Angiogram

Angiogram

 

Angiogram is a common method currently being used for diagnosis of various heart conditions. The process is sometimes also referred to as Cardiac Catheterisation. The procedure involves putting a catheter (a slim, flexible tube) inside a blood vessel in patient’s wrist or groin. A contrast agent is then injected into the tube which is ultimately made to reach the patient’s heart. The use of dye (contrast agent) makes it easier to view clearer X-Ray images of the patient’s heart. The basic purpose of angiogram is to detect any blockade of a blood vessel in your heart as a blocked blood vessel may result in your heart’s poor ability to pump blood. Note that the procedure of Angiogram can be performed on all of the following except pregnant women. Pregnant women are advised to consult GP before opting to Angiogram as the X-Ray used during the procedure may harm or affect the embryo development inside the mother’s womb.

 

- Adults

- Children

- Newly Borns

 

Diagnosis
Heart is a vital organ and its proper functioning is crucial to a healthy and fit life. A doctor who specializes in treating heart diseases is known as a Cardiologist and heart problems are generally referred to as Cardiac Problems. Listed below are some of the symptoms which may indicate that your heart is not functioning properly:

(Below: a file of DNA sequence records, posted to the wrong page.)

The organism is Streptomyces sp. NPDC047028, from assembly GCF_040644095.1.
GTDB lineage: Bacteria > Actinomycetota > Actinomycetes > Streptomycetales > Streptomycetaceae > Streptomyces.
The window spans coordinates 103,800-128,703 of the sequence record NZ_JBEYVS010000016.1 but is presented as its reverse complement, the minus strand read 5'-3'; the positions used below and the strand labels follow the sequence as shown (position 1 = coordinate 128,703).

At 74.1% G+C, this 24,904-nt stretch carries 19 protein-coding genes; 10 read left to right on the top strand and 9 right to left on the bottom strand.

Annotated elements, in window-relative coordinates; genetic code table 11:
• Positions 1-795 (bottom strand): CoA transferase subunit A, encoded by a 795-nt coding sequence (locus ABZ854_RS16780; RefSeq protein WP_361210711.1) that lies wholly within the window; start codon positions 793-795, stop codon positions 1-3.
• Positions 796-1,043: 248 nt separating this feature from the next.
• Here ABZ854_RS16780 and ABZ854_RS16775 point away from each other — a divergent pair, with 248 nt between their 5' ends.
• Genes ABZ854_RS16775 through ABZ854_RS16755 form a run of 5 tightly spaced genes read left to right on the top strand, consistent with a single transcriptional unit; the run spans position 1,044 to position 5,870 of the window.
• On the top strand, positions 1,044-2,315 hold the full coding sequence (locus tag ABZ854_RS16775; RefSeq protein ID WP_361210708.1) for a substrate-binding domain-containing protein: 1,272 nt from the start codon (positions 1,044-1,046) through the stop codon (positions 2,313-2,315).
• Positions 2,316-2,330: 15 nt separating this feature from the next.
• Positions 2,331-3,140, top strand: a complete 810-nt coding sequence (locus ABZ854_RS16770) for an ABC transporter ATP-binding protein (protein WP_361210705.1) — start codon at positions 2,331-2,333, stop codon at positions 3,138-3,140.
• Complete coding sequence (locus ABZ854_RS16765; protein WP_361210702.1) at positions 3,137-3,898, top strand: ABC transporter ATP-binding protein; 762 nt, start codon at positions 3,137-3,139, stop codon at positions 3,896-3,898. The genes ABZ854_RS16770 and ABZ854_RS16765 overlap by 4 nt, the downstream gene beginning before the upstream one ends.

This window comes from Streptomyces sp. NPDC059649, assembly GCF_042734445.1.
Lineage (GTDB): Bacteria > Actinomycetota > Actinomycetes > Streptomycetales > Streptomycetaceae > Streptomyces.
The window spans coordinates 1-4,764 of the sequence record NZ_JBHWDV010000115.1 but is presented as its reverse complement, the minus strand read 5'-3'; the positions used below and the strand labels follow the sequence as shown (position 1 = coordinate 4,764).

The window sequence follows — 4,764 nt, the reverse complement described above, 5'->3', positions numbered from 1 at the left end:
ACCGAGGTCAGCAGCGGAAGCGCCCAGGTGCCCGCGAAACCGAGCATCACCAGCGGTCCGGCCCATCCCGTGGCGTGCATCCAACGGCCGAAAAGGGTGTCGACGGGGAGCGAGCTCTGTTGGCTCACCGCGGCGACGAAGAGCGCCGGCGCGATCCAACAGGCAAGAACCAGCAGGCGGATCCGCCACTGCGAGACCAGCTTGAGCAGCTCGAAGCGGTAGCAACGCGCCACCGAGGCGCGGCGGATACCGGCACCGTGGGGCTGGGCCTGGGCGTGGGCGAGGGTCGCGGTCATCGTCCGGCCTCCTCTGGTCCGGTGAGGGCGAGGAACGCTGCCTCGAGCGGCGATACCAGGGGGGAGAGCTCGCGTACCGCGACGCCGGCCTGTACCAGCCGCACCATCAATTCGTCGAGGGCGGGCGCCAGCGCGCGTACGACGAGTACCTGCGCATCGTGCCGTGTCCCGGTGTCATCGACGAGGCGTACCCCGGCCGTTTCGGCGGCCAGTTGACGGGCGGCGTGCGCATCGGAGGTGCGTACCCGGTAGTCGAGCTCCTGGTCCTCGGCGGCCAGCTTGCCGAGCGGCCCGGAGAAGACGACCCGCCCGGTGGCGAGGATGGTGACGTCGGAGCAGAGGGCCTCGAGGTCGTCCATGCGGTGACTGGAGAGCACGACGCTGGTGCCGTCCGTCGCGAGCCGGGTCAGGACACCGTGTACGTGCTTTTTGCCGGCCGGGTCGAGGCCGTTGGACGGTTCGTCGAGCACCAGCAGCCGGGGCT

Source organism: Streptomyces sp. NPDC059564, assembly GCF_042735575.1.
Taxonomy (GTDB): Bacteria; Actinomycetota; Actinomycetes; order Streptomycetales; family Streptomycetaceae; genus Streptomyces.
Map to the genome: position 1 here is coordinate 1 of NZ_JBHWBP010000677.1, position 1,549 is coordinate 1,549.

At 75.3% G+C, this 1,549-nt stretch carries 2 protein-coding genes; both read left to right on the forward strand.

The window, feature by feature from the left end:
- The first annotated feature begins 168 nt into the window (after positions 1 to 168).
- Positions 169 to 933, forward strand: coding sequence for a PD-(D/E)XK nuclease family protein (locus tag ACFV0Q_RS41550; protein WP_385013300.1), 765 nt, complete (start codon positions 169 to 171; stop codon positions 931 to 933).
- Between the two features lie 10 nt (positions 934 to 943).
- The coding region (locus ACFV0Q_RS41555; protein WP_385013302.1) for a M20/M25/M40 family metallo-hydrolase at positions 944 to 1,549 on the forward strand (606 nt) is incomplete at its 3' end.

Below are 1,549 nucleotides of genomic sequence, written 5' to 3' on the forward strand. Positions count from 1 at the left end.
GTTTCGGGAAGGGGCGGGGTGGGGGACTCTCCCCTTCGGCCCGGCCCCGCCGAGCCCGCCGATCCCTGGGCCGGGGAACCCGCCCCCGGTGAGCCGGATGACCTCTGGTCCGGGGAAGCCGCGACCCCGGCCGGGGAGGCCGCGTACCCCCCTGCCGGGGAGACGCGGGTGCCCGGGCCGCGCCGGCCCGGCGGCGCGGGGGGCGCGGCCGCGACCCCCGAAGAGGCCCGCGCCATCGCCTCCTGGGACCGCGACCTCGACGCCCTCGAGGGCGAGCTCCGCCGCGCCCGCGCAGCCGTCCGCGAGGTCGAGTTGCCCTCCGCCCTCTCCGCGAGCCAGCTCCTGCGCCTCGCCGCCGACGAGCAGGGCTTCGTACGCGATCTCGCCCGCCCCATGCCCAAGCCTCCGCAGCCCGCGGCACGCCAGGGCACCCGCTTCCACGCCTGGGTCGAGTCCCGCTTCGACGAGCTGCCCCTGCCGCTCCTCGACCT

- Shortness of Breath

- Chest Aches

- Feeling of Dizziness

- Feeling of general weakness

- Passing out

- Feeling of Nervousness

- Too much sweating

- Palpitations


Preparation
In order to prepare you for the procedure of Angiogram, your chosen/assigned hospital or doctor may ask you to follow some or all of the steps listed below:

 

- Shaving your groin area

- Stop intake of any anticoagulant medication (e.g.  Aspirin, Heparin etc.)

- Avoid eating anything before at least 4 hours of having your angiogram

 

The procedure is usually performed under local anaesthetic conditions which keep the person from feeling anything such as pain, fear etc. while they stay wide awake. In some cases the doctor may have to sedate the patient in order to free them of any anxiety or stress. Generally, all doctors discuss everything that Angiography involves right at the beginning with their patients. This initial discussion usually serves as an opportunity for the patients to gain maximum knowledge about the procedure including the risks involved, the side-effects, the benefits and the possible outcomes. At the end of this discussion, the patient is asked to read through and sign a consent form which lets the doctor know that you are up for Cardiac Catheterisation.


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